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Two Main Types of Parachute and Their Parts

There are two basic types of parachutes -- (1) pure drag chutes and (2) lift-producing chutes.

The traditional hemisphere-shaped chute (right) works by producing a vertical drag force that opposes the direction of travel. This chute type produces drag when it falls by forcing the air below it around its sides or through its vent. Materials used in real canopies are also porous to air flow -- air slows down as it passes through the material, providing additional drag. In addition, skin friction is created when air flowing along the surfaces of the canopy and the suspension lines slows down due to its rubbing contact with these materials.

A second type of parachute produces both lift and drag, much like an airplane wing. Such canopies are often cut in a rectangular shape, and create lift when the air flowing over the canopy's top moves faster than the air moving below it. The resulting airfoil -- where the pressure of the faster moving air above is less than that of the slower-moving air below -- creates lift on the canopy. A conventional hemispherical chute will sometimes act like an airfoil, when the requisite airflow gets established across its canopy.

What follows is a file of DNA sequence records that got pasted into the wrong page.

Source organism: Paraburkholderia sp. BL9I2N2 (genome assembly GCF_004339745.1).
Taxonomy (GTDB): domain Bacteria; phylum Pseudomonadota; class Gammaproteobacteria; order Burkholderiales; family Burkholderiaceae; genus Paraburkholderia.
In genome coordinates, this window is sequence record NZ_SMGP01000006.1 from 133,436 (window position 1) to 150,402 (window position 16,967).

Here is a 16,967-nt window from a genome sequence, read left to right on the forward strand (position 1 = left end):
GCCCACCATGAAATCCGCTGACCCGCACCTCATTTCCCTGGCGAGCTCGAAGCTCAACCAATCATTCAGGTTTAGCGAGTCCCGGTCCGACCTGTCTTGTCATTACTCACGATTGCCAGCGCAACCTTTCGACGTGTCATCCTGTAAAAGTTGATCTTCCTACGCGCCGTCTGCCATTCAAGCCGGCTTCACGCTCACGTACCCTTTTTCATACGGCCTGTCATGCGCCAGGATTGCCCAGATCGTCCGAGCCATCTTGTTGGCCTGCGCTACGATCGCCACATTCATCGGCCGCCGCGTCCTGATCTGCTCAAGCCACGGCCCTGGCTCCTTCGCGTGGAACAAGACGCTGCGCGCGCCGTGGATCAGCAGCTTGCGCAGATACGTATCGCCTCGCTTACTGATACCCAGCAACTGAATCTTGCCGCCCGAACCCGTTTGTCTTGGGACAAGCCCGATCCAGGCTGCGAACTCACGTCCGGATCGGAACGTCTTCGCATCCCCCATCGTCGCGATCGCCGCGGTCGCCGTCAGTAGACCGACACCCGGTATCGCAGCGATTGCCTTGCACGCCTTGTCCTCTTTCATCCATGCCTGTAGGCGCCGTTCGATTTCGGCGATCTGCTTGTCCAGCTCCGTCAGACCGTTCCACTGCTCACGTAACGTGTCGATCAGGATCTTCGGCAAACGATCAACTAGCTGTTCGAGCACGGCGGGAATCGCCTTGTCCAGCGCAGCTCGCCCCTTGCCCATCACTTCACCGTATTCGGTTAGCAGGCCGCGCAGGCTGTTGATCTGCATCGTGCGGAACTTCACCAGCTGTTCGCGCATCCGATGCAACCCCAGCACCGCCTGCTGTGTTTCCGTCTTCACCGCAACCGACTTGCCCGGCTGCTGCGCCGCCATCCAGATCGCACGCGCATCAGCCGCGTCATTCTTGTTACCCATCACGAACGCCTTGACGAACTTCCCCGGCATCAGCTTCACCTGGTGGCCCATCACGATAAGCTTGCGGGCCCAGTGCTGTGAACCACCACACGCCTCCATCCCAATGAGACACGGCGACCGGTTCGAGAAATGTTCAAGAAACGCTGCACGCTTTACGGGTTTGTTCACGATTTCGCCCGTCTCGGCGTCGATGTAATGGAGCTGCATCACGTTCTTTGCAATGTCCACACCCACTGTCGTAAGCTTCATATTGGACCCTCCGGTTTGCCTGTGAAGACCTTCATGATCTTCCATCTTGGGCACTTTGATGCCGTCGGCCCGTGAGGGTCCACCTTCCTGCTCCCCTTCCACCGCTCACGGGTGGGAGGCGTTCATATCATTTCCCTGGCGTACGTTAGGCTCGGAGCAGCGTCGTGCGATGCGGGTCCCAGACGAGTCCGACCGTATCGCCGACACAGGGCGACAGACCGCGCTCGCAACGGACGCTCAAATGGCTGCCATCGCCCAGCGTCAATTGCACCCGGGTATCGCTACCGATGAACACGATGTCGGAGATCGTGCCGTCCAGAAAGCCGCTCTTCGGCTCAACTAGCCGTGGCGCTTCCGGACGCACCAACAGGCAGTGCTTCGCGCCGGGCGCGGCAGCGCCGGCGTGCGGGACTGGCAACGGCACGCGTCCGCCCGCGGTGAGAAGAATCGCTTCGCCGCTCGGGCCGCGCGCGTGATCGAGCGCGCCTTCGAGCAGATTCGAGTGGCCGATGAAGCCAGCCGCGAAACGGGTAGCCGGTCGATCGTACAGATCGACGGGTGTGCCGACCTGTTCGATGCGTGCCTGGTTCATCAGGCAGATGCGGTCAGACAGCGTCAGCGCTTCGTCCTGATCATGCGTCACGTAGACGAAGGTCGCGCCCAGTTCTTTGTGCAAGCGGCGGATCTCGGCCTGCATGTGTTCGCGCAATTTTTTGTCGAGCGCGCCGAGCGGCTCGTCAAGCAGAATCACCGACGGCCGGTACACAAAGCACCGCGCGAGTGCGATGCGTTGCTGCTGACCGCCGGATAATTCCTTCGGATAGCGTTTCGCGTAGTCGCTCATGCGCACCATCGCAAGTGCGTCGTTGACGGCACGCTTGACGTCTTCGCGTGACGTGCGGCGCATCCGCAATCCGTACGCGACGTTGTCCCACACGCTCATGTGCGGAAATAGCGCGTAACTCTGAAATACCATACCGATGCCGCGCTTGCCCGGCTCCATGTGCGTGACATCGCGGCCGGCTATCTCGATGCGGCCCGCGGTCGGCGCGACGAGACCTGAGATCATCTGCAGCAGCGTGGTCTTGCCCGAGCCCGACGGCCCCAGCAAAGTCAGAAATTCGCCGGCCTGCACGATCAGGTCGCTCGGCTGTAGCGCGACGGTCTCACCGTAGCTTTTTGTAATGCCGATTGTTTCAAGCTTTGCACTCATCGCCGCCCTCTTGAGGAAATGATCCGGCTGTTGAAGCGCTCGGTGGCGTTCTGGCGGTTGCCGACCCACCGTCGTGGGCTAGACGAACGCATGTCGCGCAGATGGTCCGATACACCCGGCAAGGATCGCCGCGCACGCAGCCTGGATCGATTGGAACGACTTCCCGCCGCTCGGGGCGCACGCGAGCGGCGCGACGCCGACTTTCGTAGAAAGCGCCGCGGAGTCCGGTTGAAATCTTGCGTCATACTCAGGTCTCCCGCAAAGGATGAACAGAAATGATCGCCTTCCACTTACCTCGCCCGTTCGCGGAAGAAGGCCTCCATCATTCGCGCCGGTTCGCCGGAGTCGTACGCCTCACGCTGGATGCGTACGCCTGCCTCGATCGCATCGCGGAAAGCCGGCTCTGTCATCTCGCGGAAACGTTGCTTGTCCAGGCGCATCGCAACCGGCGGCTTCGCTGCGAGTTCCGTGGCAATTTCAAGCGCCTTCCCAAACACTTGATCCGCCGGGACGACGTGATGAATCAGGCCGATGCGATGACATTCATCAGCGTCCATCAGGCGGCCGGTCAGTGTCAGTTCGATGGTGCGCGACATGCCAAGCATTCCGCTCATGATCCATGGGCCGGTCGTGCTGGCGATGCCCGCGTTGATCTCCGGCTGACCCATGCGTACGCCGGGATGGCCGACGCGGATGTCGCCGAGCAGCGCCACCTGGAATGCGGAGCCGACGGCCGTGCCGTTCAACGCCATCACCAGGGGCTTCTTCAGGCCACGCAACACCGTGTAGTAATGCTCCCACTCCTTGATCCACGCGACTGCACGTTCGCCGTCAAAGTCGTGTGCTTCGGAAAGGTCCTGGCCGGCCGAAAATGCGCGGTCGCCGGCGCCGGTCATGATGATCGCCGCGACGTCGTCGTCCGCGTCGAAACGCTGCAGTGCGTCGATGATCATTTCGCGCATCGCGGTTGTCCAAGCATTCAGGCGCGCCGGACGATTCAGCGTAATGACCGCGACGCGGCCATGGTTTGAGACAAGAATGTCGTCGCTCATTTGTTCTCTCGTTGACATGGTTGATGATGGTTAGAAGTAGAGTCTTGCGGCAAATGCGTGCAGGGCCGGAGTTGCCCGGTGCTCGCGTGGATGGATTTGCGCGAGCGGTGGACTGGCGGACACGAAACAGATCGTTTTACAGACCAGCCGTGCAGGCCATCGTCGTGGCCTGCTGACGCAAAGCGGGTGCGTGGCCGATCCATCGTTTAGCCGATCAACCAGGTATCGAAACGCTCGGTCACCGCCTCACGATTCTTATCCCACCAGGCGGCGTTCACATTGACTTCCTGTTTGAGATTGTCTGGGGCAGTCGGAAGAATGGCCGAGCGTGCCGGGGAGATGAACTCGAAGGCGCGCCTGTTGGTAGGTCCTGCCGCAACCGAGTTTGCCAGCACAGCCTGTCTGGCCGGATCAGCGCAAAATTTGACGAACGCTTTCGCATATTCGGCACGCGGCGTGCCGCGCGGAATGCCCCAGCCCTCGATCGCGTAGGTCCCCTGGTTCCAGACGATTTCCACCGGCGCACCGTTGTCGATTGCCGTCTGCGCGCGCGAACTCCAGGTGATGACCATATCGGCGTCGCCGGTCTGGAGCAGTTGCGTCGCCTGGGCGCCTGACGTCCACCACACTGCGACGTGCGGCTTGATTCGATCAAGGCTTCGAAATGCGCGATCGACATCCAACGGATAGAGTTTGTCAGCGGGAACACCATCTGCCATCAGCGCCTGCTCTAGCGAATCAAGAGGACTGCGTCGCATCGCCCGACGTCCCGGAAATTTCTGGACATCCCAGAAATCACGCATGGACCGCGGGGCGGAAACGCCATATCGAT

Parachute Design Tip: A chute can be identified by its flight path. In still air, a chute acting in pure drag will travel straight down. Those acting as an airfoil will fly diagonally downward. The angled pathway is longer and so results in longer descent times.

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